Obviously as the Laws developed the yard measurement was introduced and the 10 yard law was used and continues to be to this day. It was never meant to be an exacting distances down to inches as that was and is still not possible. The game has to allow flexibility even in the positioning of the ball as close to the location of the foul as possible not the exact blade of grass.
As you say everyone has a different gait and a pace can be anything from 2.5 feet upwards many referees adjust their gait to take account of the distance. I know that my normal step is very close to one yard as if I step off the 6 yard area or penalty mark it will be 6 / 12 paces. Indeed I can at this stage by observation make a very good guess of 10 yards from observation only.
Also the need for it to be exact is not essential and the law makers have been keen to keep the laws the same through all levels including grassroots.
So for what it is worth the 10 pace process is with us, has become an accepted method of distance estimation and I do not really see any change in that in the years ahead. It is not something that is exercising the minds of those in the game as requiring amendment. One of the real dangers facing the game is that it simplicity gets eroded with too much technology and too many changes.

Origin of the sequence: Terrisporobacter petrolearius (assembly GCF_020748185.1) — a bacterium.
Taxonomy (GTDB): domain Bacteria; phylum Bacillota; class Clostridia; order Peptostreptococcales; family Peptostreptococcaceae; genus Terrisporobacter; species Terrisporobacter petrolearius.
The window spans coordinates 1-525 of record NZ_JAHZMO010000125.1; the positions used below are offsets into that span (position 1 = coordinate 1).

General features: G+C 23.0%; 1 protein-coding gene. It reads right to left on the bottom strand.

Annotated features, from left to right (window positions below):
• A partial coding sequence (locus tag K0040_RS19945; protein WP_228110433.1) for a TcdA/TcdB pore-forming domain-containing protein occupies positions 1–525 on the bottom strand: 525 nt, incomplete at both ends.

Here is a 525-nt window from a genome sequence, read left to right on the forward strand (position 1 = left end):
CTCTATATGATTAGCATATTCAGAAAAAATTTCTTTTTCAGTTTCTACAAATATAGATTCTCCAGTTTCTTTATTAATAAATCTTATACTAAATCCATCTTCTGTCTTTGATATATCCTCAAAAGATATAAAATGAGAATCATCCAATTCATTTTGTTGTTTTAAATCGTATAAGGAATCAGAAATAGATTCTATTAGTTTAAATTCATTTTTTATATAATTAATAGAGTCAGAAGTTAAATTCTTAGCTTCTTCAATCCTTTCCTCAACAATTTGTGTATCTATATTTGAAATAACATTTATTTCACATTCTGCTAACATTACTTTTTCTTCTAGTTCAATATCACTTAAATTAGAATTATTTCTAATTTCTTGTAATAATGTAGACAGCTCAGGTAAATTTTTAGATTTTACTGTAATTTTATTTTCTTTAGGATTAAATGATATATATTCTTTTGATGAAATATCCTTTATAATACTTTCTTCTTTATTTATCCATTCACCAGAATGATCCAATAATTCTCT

Read other questions answered by Referee Joe McHugh

View Referee Joe McHugh profile

Answer provided by Referee Jason Wright

Hi Dave,
Most referees have spent a bit of time comparing their steps to field markings to work out how to most accurately reach 10 yards. And if that means making the steps a little bigger or smaller than normal then that happens. I don't think you need to worry too much about the precise measurements of a normal gait.

As for using the markings - players simply respond better to steps. I taught myself to visually estimate 10 yards, and quite accurately. But it caused a lot of problems.

It's funny. I could take 10 massive steps and make it 13 yards, but players would accept that better than me not stepping out at all!

Also, given that the mowed lines aren't part of the LOTG, the referee doesn't want to presume that any one strip is a particular width. Unlike markings around the penalty area which you can safely use.



Read other questions answered by Referee Jason Wright

View Referee Jason Wright profile

Ask a Follow Up Question to Q# 32135
Read other Q & A regarding Law 13 - Free Kicks

Google
Web AskTheRef.com
Soccer Referee Extras


Did you Ask the Ref? Find your answer here.


Enter Question Number

If you received a response regarding a submitted question enter your question number above to find the answer


Offside Question?

Offside Explained by Chuck Fleischer & Richard Dawson, Former & Current Editor of AskTheRef





This web site and the answers to these questions are not sanctioned by or affiliated with any governing body of soccer. The opinions expressed on this site should not be considered official interpretations of the Laws of the Game and are merely opinions of AskTheRef and our panel members. If you need an official ruling you should contact your state or local representative through your club or league. On AskTheRef your questions are answered by a panel of licensed referees. See Meet The Ref for details about our panel members.